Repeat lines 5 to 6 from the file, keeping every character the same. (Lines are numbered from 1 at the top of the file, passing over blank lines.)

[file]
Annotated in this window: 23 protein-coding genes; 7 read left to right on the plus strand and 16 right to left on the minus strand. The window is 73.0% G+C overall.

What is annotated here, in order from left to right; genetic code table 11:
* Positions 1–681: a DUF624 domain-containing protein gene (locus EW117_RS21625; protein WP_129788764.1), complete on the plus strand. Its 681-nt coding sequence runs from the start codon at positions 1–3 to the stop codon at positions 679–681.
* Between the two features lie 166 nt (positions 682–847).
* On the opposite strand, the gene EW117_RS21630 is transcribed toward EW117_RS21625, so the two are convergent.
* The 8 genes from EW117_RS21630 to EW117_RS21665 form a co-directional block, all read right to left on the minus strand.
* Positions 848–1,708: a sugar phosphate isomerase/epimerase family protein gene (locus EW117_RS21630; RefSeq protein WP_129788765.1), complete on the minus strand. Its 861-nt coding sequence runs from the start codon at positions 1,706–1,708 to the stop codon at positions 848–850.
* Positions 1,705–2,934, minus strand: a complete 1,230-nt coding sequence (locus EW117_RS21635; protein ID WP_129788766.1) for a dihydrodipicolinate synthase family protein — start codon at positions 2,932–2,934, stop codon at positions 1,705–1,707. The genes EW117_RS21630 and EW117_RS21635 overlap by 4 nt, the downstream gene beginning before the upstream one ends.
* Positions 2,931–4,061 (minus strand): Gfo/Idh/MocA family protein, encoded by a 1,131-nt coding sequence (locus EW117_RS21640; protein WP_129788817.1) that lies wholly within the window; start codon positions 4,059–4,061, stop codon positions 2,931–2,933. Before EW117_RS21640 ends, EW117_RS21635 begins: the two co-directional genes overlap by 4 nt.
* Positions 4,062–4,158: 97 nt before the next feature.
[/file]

* On the opposite strand, the gene EW117_RS21630 is transcribed toward EW117_RS21625, so the two are convergent.
* The 8 genes from EW117_RS21630 to EW117_RS21665 form a co-directional block, all read right to left on the minus strand.